Graduates looking to carve out a career in IT by starting out on a graduate training scheme are more likely to...
start out in London than any other region. Figures from online recruitment site the IT Job Board reveal that around half of all graduate openings are based in London. That's an even greater proportion of roles than the IT market as a whole, where London accounts for a third of all IT jobs, according to research firm Salary Services Limited.
David Bevan, a director with one of the UK's largest IT staffing companies, the InterQuest Group, confirms, "Graduates tend to establish themselves in a career in London and then take their skills out to the regions. It's far less common for a graduate, once established in a career in IT in the regions, to move into London."
The London-centric nature of graduate opportunities particularly applies to industries such as banking and finance which have always grouped together in the heart of the City, says Bevan. In general, graduate opportunities are found in large corporates which are often headquartered in London, and a significant proportion of IT roles are normally based at the Head Office. "However, industries such as retail have a more regional focus," says Bevan, "and more and more companies are now leaving London and relocating to other cities where property prices are lower. Increasingly, we are seeing a wider distribution of opportunities, though this will not undermine London's dominance of the graduate market just yet."
Maggie Berry, director of womenintechnology.co.uk, an online career networking and job portal for women in IT which operates a specific area for graduates, confirms that "while people automatically associate large companies headquarters with London, many organisations have realised over the last decade that there is no need to pay London salaries or London rents for roles that could be done just as effectively in other parts of the country." She says that a quick look at womenintechnology's graduate jobs page throws up positions in Peterborough, Manchester, Newcastle, Reading Leicester and Edinburgh with a world leading management consultancy, openings at a financial services organisation in Sussex, roles in a major investment banking group in Derby and Glasgow, and multiple opportunities with the one of the biggest global names in technology in Ireland.
Even so, London still exerts a strong pull on graduates. Sam Baxendale, manager of the City branch of recruitment consultancy Computer People, which is based near Bank, says a key attraction of graduate schemes in London is that they often pay considerably higher headline starting salaries than graduate roles elsewhere, even in other parts of the South East. "I've recently placed a new graduate with a masters degree in a role with a salary of £30,000 plus a potential bonus of one hundred per cent of salary," he says. "In general, graduate schemes in London pay half as much again as similar schemes in outer London and the South East, in part due to the influence of the financial sector in the City."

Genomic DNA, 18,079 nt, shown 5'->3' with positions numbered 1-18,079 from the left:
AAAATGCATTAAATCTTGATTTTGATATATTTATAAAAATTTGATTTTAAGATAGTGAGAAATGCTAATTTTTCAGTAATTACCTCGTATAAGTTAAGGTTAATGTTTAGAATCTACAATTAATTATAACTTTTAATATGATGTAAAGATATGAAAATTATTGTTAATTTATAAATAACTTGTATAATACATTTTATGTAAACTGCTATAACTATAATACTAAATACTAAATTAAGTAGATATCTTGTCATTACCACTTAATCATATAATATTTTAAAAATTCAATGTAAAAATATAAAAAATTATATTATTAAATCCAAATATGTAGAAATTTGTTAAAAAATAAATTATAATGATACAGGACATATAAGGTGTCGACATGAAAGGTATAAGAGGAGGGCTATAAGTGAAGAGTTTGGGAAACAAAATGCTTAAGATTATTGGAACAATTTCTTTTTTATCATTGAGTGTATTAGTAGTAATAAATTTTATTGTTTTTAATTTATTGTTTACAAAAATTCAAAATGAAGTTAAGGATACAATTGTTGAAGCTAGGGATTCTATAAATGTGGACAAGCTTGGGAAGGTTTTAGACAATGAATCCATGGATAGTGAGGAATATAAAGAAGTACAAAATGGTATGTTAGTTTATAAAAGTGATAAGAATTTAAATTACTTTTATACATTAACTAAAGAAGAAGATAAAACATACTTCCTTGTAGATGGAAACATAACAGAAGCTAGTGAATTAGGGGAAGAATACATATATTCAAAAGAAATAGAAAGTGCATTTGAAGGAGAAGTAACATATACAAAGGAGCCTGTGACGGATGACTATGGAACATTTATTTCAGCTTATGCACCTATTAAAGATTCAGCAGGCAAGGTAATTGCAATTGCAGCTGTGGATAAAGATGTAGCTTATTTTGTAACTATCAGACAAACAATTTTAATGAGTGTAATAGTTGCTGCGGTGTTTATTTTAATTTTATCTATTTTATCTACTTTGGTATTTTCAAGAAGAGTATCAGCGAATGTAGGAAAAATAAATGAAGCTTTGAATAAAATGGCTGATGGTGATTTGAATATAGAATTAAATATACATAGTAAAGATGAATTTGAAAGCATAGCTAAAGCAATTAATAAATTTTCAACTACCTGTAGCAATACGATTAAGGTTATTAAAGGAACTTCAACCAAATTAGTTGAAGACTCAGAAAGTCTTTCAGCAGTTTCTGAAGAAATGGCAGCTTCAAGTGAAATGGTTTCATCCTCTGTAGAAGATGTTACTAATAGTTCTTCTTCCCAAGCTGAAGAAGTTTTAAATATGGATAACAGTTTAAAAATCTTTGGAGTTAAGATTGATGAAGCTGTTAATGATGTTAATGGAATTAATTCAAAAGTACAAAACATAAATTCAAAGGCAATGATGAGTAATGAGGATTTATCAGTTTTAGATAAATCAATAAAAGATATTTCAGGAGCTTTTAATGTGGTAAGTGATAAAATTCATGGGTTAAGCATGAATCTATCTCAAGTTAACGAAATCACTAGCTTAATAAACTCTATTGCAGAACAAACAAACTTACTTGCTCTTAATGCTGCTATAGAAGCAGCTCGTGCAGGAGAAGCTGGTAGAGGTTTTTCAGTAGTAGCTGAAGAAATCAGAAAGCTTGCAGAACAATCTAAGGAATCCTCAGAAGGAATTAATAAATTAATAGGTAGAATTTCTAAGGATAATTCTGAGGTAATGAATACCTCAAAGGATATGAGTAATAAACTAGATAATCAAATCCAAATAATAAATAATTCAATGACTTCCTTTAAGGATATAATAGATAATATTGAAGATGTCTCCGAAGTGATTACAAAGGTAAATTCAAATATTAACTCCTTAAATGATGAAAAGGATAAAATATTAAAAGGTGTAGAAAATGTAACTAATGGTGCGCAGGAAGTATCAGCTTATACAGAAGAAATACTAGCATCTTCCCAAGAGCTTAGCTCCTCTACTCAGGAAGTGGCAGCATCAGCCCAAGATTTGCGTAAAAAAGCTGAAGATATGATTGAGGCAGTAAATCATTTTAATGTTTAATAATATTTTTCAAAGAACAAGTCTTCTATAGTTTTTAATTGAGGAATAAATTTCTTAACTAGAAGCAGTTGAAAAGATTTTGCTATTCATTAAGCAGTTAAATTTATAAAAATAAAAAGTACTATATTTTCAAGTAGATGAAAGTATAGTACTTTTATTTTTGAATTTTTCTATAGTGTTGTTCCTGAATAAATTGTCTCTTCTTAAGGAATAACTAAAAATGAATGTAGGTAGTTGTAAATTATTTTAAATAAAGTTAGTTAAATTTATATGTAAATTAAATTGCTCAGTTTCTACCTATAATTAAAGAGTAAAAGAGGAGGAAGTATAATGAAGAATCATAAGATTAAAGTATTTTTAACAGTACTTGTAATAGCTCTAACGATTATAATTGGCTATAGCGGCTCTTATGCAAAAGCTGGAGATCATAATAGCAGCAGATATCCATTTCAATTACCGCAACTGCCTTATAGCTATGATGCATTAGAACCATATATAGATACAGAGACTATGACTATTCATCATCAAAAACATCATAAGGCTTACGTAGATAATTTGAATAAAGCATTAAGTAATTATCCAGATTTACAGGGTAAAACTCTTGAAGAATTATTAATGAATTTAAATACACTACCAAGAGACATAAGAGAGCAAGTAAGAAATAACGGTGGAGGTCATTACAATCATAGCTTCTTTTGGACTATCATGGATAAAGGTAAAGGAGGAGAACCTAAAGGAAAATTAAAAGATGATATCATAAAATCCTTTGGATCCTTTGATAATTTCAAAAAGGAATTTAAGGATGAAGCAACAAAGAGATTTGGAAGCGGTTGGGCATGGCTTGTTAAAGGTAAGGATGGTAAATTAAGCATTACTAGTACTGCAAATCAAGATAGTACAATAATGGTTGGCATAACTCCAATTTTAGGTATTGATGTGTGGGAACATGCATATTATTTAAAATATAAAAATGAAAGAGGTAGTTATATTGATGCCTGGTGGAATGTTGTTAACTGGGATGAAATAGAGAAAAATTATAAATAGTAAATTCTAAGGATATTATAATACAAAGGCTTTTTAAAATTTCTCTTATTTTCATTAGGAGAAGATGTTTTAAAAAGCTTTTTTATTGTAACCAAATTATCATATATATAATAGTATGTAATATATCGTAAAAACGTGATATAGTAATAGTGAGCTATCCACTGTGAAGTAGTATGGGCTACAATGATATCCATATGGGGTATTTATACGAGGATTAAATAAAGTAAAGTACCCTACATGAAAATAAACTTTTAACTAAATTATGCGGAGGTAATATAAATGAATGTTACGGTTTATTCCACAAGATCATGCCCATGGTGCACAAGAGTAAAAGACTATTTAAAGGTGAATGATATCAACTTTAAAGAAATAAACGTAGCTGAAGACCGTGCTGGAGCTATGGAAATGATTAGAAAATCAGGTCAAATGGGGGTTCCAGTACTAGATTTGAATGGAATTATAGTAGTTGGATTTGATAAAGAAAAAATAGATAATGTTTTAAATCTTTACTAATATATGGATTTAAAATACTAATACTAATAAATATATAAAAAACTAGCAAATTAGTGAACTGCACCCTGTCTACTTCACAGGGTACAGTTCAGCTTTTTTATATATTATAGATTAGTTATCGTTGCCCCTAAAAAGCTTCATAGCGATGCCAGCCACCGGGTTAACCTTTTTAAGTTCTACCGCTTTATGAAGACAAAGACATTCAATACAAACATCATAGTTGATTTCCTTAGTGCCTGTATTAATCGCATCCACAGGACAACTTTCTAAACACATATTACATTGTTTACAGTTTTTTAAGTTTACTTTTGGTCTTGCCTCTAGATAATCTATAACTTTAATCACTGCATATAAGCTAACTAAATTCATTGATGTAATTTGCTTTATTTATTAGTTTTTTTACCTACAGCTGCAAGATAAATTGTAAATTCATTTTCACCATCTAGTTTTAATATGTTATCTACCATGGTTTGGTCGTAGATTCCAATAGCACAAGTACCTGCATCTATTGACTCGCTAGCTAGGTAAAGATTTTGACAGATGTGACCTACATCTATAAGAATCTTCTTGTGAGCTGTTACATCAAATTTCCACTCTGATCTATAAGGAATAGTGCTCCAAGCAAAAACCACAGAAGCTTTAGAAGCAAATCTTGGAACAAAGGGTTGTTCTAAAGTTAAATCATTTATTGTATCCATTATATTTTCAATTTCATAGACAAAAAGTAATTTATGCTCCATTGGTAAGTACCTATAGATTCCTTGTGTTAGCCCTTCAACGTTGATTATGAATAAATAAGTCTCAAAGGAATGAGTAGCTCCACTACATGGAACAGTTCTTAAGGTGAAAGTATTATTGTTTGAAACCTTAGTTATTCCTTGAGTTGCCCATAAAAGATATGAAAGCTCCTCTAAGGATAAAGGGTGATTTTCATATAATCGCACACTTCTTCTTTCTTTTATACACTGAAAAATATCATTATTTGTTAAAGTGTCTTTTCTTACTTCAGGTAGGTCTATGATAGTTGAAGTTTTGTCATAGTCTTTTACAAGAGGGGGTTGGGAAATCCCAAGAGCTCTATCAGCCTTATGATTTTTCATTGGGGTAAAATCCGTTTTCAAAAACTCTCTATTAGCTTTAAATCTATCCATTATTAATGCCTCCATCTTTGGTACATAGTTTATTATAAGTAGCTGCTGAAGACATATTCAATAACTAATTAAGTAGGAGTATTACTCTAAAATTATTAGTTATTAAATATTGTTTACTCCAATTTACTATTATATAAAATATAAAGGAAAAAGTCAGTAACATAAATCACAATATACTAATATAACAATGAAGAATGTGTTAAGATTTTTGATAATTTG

However, Baxendale warns, "When the cost of living and transport are taken into account, graduates outside London are effectively getting the same money, with a better quality of life. But people want to work in London because of the buzz, because they think they'll have better access to a broader range of opportunities through networking with more people."
Bevan agrees there's a perception that there are more chances to build a career in London, "People tend to move between jobs more frequently in London, so openings arise on a more regular basis. The flip side is a higher level of competition for jobs, and greater pressure to perform once in them. For a multitude of reasons, graduates tend to flock to the capital so it is often true that graduates will be competing against people their own age with similar skills and experience," he says.
Graduates choosing the capital will also have to deal with the pressures and stresses of London living. "Hours tend to be longer, the pace of work faster, and wages are always competing against the rising costs of living," Bevan admits. "With more distractions and higher living costs, graduates may take longer to pay off their student loans - and finding a foothold in the property market is going to be tough. On the other hand, culturally you've much to choose from, and London is celebrated for having character and atmosphere. London also has an excellent transport infrastructure both within the capital and to other places nationally and internationally."
Womenintechnology's Berry agrees that London does have a lot to offer, particularly in terms of entertainment and night life. However, she warns, "once you enter the world of work, your days of clubbing until four in the morning and staying in bed until lunchtime will be relegated to the weekend."
Location is also just one element to take into account when choosing a graduate scheme. Bevan says that, irrespective of where the job is based, graduates must be sure an prospective employer ticks two boxes. "It needs to provide good training and support, while also offering real experience in the market they're passionate about," he argues. Berry agrees, "Graduates should start with the company and the role, rather than the location it pays to keep your options open. In our experience, the vast majority of graduates are characterised by their mobility and willingness to live in the region where they receive the best job offer."